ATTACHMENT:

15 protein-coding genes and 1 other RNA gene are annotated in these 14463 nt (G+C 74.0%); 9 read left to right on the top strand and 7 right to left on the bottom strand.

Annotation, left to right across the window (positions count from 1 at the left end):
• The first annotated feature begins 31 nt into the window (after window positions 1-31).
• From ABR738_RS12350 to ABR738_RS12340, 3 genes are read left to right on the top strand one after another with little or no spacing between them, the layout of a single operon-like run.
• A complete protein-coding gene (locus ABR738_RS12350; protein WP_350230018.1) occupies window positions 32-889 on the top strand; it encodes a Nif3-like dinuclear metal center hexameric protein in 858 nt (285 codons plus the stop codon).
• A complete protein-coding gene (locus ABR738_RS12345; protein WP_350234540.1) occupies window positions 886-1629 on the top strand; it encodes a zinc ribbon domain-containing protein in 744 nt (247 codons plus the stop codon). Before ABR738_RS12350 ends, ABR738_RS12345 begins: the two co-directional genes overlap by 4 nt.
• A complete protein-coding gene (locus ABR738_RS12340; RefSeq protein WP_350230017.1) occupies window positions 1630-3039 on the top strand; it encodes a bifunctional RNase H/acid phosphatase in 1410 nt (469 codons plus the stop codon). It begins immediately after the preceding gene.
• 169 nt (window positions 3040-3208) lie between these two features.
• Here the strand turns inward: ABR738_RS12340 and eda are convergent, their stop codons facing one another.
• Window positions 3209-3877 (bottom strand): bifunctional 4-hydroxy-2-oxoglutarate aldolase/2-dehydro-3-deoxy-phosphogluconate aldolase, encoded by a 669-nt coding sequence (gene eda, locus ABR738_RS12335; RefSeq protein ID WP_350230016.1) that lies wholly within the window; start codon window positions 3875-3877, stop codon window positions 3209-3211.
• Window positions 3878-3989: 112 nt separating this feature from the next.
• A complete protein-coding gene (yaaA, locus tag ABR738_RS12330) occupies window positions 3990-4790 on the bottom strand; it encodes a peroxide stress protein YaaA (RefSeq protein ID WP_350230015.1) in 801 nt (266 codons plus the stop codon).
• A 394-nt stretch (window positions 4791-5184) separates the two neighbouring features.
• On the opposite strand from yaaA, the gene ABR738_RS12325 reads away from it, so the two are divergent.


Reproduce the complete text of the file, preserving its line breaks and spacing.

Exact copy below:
15 protein-coding genes and 1 other RNA gene are annotated in these 14463 nt (G+C 74.0%); 9 read left to right on the top strand and 7 right to left on the bottom strand.

Annotation, left to right across the window (positions count from 1 at the left end):
• The first annotated feature begins 31 nt into the window (after window positions 1-31).
• From ABR738_RS12350 to ABR738_RS12340, 3 genes are read left to right on the top strand one after another with little or no spacing between them, the layout of a single operon-like run.
• A complete protein-coding gene (locus ABR738_RS12350; protein WP_350230018.1) occupies window positions 32-889 on the top strand; it encodes a Nif3-like dinuclear metal center hexameric protein in 858 nt (285 codons plus the stop codon).
• A complete protein-coding gene (locus ABR738_RS12345; protein WP_350234540.1) occupies window positions 886-1629 on the top strand; it encodes a zinc ribbon domain-containing protein in 744 nt (247 codons plus the stop codon). Before ABR738_RS12350 ends, ABR738_RS12345 begins: the two co-directional genes overlap by 4 nt.
• A complete protein-coding gene (locus ABR738_RS12340; RefSeq protein WP_350230017.1) occupies window positions 1630-3039 on the top strand; it encodes a bifunctional RNase H/acid phosphatase in 1410 nt (469 codons plus the stop codon). It begins immediately after the preceding gene.
• 169 nt (window positions 3040-3208) lie between these two features.
• Here the strand turns inward: ABR738_RS12340 and eda are convergent, their stop codons facing one another.
• Window positions 3209-3877 (bottom strand): bifunctional 4-hydroxy-2-oxoglutarate aldolase/2-dehydro-3-deoxy-phosphogluconate aldolase, encoded by a 669-nt coding sequence (gene eda, locus ABR738_RS12335; RefSeq protein ID WP_350230016.1) that lies wholly within the window; start codon window positions 3875-3877, stop codon window positions 3209-3211.
• Window positions 3878-3989: 112 nt separating this feature from the next.
• A complete protein-coding gene (yaaA, locus tag ABR738_RS12330) occupies window positions 3990-4790 on the bottom strand; it encodes a peroxide stress protein YaaA (RefSeq protein ID WP_350230015.1) in 801 nt (266 codons plus the stop codon).
• A 394-nt stretch (window positions 4791-5184) separates the two neighbouring features.
• On the opposite strand from yaaA, the gene ABR738_RS12325 reads away from it, so the two are divergent.